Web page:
The Tories oppose People’s QE, irrespective of its effectiveness or otherwise in solving the economy’s problems. They oppose it because it would direct the money towards initiatives that could benefit working class people, and not simply those presiding over the system who have seen their wealth grow through the asset price inflation triggered by QE. We must reveal the class nature of their arguments and put forward ideas which break free from the ideological constraints of capitalism.

The response to the crisis in the steel industry highlights the limitations of a reformist response to the pressures of the world market. Writing in the Daily Mirror, McDonnell said Labour would push to stop Chinese steelmakers “dumping cheap steel in European markets, undercutting British steel”.

Is protectionism the answer? The Chinese state will surely sell steel wherever people will buy it and will not respond to being discouraged. China faces its own problems and has massive overcapacity in steel production. To make protectionism work, McDonnell would have to impose tariffs. As Rosa Luxemburg said, “Given the condition of reciprocal dependence in which the various branches of industry find themselves, a protectionist tariff on any commodity necessarily results in raising the cost of production of other commodities inside the country.”

An alternative would be for the workers to take control of their steel works, call for nationalisation without compensation and under their control, and for the steel to be used for the public good instead of private profit. If Corbyn and McDonnell are to continue leading a transformation of society, it will be by championing this sort of struggle from below.

We know from Greece that parliamentary action alone is not enough. Syriza leader Alexis Tsipras was elected on a radical programme that broke with austerity. But this clashed with the priorities of capitalism — both Greek capitalists who took their money out of the banks and the wider structures of European capital. Faced with this Tsipras folded. We have seen similar patterns in Britain. Are Corbyn & co going to be part of a movement that is prepared to expropriate the rich of their power and wealth?


In 1964 Harold Wilson became the Labour prime minister. He was confronted by the governor of the Bank of England who demanded immediate cuts in government expenditure in response to a run on the pound. Later Wilson said, “We had now reached the situation where a newly elected government with a mandate from the people was being told, not so much by the Governor of the Bank of England but by international speculators, that the policies on which we had fought the election could not be implemented; that the government was to be forced into the adoption of Tory policies to which it was fundamentally opposed. The governor confirmed that that was, in fact, the case.”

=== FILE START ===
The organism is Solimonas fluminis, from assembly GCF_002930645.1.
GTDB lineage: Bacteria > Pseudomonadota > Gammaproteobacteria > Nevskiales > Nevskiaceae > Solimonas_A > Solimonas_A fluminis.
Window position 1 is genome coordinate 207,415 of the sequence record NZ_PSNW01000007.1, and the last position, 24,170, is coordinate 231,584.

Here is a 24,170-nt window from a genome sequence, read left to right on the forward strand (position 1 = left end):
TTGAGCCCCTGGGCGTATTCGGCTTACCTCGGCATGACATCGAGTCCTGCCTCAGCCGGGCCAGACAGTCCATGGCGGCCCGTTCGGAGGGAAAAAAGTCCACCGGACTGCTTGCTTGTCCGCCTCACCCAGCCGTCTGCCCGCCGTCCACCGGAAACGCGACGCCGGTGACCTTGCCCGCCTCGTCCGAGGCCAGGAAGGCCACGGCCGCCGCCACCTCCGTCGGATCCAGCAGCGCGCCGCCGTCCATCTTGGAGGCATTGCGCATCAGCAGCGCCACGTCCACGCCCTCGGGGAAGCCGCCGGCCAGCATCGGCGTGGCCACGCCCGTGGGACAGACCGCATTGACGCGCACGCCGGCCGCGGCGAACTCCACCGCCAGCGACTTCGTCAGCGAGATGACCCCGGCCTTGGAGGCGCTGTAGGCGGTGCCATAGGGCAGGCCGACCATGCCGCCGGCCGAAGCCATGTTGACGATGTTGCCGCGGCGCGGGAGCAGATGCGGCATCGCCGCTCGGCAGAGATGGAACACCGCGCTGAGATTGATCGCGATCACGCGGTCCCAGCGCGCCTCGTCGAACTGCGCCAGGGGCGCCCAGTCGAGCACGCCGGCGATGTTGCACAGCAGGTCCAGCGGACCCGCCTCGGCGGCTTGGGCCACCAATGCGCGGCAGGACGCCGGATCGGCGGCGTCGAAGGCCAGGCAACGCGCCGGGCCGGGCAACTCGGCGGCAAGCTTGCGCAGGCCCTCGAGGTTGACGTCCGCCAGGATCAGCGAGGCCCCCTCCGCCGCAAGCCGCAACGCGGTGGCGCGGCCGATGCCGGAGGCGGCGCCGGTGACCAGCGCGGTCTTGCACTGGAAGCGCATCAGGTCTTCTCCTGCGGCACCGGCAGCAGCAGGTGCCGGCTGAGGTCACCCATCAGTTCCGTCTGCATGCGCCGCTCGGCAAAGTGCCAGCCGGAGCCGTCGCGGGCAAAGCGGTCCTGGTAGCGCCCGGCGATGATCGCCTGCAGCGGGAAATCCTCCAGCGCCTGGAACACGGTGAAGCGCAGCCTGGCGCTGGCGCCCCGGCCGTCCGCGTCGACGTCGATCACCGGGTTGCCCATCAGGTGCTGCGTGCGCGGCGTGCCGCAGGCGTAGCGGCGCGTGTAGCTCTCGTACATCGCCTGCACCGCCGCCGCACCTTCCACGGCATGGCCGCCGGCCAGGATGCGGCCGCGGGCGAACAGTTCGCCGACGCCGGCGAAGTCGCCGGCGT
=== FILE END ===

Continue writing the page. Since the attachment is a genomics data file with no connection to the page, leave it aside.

The history of Labour governments is a history of exciting promises strangled by international markets, and then later an acceptance of the existing order. The revitalised Labour Party, this new reformism, represents a break with the status quo but not with the logic that broke previous labour governments.

Tony Cliff and Donny Gluckstein, in their Marxist history of the Labour Party, wrote of the Wilson government:

The Labour government was a pawn in the hands of world bankers. Its promises were sacrificed to reassure them. The anarchy of competitive capitalism and the tyranny of its laws invade every unit of the economy.

Workers have much greater power in the workplace than they do at the ballot box. The importance of Corbynomics is not so much that it can resolve the crisis of capitalism. It is that it can inspire broader struggles to break with austerity. Socialists must be part of these struggles and argue that by harnessing the power of workers we can go beyond the logic of reform and begin to challenge the logic of capitalism.

There is a difference between proposals and policy but ideas that have been raised by Corbyn’s shadow cabinet include:

» Ending the tax gap by cracking down on tax evasion and avoidance

» People’s Quantitative Easing (People’s QE): continuing to “print money” but bypassing the banks who are not investing it anyway and using the money to buy the assets of local councils, housing associations, etc, and using an Investment Bank for spending on infrastructure

» Renationalising the railway network

» Returning the post office to majority public ownership

» Keeping a majority stake in RBS

» Scrapping tuition fees and restoring student maintenance grants — funded by higher taxes on richer earners and a higher corporation tax

» A national education service, offering free universal childcare

» Building 240,000 homes a year, changing right to buy to apply to the private sector and not council or housing associations—funded by higher borrowing or by imposing higher taxes on unused land with planning permission and unoccupied properties